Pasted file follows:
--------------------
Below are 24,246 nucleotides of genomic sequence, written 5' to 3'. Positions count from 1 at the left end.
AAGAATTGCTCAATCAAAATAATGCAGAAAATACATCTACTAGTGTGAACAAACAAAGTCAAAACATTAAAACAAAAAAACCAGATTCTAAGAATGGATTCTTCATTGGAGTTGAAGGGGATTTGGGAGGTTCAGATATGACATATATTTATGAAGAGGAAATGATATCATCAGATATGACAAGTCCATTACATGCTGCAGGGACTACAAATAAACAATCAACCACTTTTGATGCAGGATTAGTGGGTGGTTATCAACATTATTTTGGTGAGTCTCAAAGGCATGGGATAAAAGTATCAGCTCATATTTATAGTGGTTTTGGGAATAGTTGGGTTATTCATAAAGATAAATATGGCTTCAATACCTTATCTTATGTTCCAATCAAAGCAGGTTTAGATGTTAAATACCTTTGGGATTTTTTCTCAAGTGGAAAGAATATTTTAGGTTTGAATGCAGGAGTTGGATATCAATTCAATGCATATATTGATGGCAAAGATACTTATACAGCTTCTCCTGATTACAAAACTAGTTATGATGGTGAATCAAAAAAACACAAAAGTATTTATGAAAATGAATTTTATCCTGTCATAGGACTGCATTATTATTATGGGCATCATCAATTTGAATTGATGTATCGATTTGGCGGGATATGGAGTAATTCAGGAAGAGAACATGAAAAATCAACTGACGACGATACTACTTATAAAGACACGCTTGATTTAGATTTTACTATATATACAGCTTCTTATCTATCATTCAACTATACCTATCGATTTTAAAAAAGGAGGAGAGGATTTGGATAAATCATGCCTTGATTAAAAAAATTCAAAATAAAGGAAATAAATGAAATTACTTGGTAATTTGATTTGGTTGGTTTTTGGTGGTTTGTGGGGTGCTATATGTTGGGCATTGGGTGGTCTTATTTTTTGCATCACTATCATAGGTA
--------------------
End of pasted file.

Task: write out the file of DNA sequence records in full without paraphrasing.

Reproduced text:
Below are 24,246 nucleotides of genomic sequence, written 5' to 3'. Positions count from 1 at the left end.
AAGAATTGCTCAATCAAAATAATGCAGAAAATACATCTACTAGTGTGAACAAACAAAGTCAAAACATTAAAACAAAAAAACCAGATTCTAAGAATGGATTCTTCATTGGAGTTGAAGGGGATTTGGGAGGTTCAGATATGACATATATTTATGAAGAGGAAATGATATCATCAGATATGACAAGTCCATTACATGCTGCAGGGACTACAAATAAACAATCAACCACTTTTGATGCAGGATTAGTGGGTGGTTATCAACATTATTTTGGTGAGTCTCAAAGGCATGGGATAAAAGTATCAGCTCATATTTATAGTGGTTTTGGGAATAGTTGGGTTATTCATAAAGATAAATATGGCTTCAATACCTTATCTTATGTTCCAATCAAAGCAGGTTTAGATGTTAAATACCTTTGGGATTTTTTCTCAAGTGGAAAGAATATTTTAGGTTTGAATGCAGGAGTTGGATATCAATTCAATGCATATATTGATGGCAAAGATACTTATACAGCTTCTCCTGATTACAAAACTAGTTATGATGGTGAATCAAAAAAACACAAAAGTATTTATGAAAATGAATTTTATCCTGTCATAGGACTGCATTATTATTATGGGCATCATCAATTTGAATTGATGTATCGATTTGGCGGGATATGGAGTAATTCAGGAAGAGAACATGAAAAATCAACTGACGACGATACTACTTATAAAGACACGCTTGATTTAGATTTTACTATATATACAGCTTCTTATCTATCATTCAACTATACCTATCGATTTTAAAAAAGGAGGAGAGGATTTGGATAAATCATGCCTTGATTAAAAAAATTCAAAATAAAGGAAATAAATGAAATTACTTGGTAATTTGATTTGGTTGGTTTTTGGTGGTTTGTGGGGTGCTATATGTTGGGCATTGGGTGGTCTTATTTTTTGCATCACTATCATAGGTA